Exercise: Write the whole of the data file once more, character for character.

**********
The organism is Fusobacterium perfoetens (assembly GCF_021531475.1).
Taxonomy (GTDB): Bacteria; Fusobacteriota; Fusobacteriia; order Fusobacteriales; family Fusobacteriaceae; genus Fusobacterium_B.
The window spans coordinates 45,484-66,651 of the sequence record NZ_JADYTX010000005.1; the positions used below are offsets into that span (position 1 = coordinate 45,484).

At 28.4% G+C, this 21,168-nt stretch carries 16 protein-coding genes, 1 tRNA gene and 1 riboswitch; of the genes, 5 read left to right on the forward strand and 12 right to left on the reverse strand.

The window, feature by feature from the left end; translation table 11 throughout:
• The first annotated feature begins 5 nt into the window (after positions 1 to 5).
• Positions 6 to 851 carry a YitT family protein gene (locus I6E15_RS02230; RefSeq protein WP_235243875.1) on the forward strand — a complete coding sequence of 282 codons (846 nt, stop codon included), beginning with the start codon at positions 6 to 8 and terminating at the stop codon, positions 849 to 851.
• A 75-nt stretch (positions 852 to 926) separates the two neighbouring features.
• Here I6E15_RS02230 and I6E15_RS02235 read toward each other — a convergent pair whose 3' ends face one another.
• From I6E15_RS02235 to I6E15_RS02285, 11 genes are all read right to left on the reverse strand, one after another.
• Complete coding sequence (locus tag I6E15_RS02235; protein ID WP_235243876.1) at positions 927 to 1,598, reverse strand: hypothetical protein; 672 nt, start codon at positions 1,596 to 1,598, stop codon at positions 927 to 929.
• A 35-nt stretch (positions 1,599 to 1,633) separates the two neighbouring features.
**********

The organism is Fusobacterium perfoetens (assembly GCF_021531475.1).
Taxonomy (GTDB): Bacteria; Fusobacteriota; Fusobacteriia; order Fusobacteriales; family Fusobacteriaceae; genus Fusobacterium_B.
The window spans coordinates 45,484-66,651 of the sequence record NZ_JADYTX010000005.1; the positions used below are offsets into that span (position 1 = coordinate 45,484).

At 28.4% G+C, this 21,168-nt stretch carries 16 protein-coding genes, 1 tRNA gene and 1 riboswitch; of the genes, 5 read left to right on the forward strand and 12 right to left on the reverse strand.

The window, feature by feature from the left end; translation table 11 throughout:
• The first annotated feature begins 5 nt into the window (after positions 1 to 5).
• Positions 6 to 851 carry a YitT family protein gene (locus I6E15_RS02230; RefSeq protein WP_235243875.1) on the forward strand — a complete coding sequence of 282 codons (846 nt, stop codon included), beginning with the start codon at positions 6 to 8 and terminating at the stop codon, positions 849 to 851.
• A 75-nt stretch (positions 852 to 926) separates the two neighbouring features.
• Here I6E15_RS02230 and I6E15_RS02235 read toward each other — a convergent pair whose 3' ends face one another.
• From I6E15_RS02235 to I6E15_RS02285, 11 genes are all read right to left on the reverse strand, one after another.
• Complete coding sequence (locus tag I6E15_RS02235; protein ID WP_235243876.1) at positions 927 to 1,598, reverse strand: hypothetical protein; 672 nt, start codon at positions 1,596 to 1,598, stop codon at positions 927 to 929.
• A 35-nt stretch (positions 1,599 to 1,633) separates the two neighbouring features.